Situation in U.S.
Imported cases of 2019-nCoV infection in travelers have been detected in the U.S. Person-to-person spread of 2019-nCoV also has been seen among close contacts of returned travelers from Wuhan, but at this time, this virus is NOT currently spreading in the community in the United States.
The U.S. government has taken unprecedented steps related to travel in response to the growing public health threat posed by this new coronavirus, including suspending entry in the United States of foreign nationals who have visited China within the past 14 days. Measures to detect this virus among those who are allowed entry into the United States (U.S. citizens, residents and family) who have been in China within 14 days also are being implemented.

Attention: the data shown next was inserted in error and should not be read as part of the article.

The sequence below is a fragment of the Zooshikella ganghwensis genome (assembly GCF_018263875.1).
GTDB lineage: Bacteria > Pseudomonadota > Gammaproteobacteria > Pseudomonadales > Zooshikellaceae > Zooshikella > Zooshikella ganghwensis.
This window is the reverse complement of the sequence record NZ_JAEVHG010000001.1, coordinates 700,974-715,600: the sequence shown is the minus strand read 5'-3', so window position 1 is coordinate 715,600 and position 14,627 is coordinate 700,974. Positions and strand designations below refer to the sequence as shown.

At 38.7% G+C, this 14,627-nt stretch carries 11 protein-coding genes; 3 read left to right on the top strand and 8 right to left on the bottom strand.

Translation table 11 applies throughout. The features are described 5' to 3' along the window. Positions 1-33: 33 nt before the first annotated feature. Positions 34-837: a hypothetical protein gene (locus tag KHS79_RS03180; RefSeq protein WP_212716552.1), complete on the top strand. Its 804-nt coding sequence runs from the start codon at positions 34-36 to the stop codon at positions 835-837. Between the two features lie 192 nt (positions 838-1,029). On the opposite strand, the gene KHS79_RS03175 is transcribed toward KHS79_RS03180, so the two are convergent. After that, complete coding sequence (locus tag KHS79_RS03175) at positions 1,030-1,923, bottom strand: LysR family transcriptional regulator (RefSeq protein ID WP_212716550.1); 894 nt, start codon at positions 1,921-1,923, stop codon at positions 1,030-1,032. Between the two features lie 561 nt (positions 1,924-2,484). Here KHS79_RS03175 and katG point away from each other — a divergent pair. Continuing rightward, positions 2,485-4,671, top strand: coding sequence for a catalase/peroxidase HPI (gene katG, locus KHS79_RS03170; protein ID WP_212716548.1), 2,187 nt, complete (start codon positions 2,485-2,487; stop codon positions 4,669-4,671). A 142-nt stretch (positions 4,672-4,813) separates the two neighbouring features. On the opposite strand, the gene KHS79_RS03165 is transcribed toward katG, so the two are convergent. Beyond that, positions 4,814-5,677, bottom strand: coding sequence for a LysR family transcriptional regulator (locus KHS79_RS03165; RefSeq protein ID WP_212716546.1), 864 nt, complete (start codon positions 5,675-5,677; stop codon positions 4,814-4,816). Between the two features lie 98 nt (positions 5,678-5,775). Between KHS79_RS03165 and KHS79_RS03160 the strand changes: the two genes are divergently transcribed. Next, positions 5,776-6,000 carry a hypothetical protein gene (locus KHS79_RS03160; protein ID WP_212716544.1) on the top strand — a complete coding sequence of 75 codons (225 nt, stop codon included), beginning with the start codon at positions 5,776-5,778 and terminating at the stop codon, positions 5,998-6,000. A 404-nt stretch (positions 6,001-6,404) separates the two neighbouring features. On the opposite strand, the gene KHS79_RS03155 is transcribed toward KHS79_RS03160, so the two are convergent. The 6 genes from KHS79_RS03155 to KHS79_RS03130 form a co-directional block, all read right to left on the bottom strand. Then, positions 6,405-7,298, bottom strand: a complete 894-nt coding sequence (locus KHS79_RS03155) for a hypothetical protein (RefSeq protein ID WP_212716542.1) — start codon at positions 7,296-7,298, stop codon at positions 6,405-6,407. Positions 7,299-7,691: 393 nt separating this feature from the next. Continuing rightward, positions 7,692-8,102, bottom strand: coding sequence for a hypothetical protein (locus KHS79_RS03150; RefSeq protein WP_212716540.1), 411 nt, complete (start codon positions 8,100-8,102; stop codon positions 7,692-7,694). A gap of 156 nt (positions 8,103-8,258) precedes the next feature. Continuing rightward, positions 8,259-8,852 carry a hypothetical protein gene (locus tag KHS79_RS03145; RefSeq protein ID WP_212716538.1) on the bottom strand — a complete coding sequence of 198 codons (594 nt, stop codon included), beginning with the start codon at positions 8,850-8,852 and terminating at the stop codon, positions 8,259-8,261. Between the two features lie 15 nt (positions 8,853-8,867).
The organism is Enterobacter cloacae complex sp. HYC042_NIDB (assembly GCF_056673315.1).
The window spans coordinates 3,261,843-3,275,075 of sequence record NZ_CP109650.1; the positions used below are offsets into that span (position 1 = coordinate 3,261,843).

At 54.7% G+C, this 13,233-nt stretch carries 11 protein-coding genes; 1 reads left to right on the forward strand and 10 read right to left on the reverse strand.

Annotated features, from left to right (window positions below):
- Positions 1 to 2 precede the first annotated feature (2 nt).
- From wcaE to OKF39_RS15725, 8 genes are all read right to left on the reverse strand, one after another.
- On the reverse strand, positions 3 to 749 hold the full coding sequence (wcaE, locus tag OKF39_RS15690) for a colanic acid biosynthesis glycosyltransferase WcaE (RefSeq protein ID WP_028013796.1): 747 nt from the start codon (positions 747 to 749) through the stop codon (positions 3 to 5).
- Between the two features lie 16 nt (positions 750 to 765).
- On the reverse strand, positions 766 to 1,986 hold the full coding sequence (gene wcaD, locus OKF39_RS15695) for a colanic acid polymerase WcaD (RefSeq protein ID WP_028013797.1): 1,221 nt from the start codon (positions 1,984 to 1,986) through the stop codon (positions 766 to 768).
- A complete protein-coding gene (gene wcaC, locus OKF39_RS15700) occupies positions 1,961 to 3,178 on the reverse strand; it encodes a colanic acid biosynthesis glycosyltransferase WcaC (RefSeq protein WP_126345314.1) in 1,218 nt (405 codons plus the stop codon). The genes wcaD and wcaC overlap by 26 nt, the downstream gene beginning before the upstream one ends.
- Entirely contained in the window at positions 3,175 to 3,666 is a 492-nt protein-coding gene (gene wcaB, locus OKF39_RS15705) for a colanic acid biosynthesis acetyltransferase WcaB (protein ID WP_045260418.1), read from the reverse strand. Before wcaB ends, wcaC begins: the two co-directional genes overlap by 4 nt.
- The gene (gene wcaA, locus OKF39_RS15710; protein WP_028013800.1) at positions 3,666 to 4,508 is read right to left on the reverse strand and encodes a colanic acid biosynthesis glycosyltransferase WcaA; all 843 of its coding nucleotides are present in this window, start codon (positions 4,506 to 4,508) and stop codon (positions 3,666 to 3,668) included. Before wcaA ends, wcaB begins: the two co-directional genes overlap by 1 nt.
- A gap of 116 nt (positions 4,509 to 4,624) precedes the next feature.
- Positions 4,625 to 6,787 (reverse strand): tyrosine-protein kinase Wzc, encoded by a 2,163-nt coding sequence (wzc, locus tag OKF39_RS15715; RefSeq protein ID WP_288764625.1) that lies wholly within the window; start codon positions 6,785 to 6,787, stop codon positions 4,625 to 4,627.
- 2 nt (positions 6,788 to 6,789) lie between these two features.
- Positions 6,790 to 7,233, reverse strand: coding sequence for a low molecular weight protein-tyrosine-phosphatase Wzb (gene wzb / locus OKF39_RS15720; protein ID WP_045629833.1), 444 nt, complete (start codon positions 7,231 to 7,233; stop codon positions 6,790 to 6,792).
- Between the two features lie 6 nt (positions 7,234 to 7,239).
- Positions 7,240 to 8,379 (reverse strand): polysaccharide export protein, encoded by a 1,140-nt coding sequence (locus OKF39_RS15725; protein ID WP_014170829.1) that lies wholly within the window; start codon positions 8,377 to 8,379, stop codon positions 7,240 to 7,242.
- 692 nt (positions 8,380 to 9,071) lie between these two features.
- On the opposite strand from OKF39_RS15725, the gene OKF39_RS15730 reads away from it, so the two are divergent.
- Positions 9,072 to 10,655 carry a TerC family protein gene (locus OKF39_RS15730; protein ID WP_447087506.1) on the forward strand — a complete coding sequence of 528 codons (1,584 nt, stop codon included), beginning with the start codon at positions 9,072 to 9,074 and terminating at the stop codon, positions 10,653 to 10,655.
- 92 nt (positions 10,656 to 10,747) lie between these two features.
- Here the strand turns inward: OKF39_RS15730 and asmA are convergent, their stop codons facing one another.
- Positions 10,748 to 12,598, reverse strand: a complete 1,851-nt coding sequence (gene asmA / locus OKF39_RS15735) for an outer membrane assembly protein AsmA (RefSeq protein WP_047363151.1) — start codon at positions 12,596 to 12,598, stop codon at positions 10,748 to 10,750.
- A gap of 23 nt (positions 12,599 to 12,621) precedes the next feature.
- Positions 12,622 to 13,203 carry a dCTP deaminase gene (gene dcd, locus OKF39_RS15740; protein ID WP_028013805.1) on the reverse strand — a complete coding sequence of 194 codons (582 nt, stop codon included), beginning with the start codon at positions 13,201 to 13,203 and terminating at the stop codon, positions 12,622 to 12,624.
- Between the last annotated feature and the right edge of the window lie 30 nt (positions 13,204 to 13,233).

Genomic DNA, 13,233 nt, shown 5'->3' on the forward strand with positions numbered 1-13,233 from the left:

While the immediate risk of this new virus to the American public is believed to be low at this time, everyone can do their part to help us respond to this emerging public health threat:
- For everyone: It’s currently flu and respiratory disease season and CDC recommends getting vaccinated, taking everyday preventive actions to stop the spread of germs, and taking flu antivirals if prescribed.
- For healthcare professionals:
- Be on the look-out for people with travel history to China and fever and respiratory symptoms.
- If you are a healthcare professional caring a 2019-nCoV patient, please take care of yourself and follow recommended infection control procedures.
- For people who may have 2019-nCoV infection: Please follow CDC guidance on how to reduce the risk of spreading your illness to others.
- For travelers: Stay up to date with CDC’s travel health notices related to this outbreak.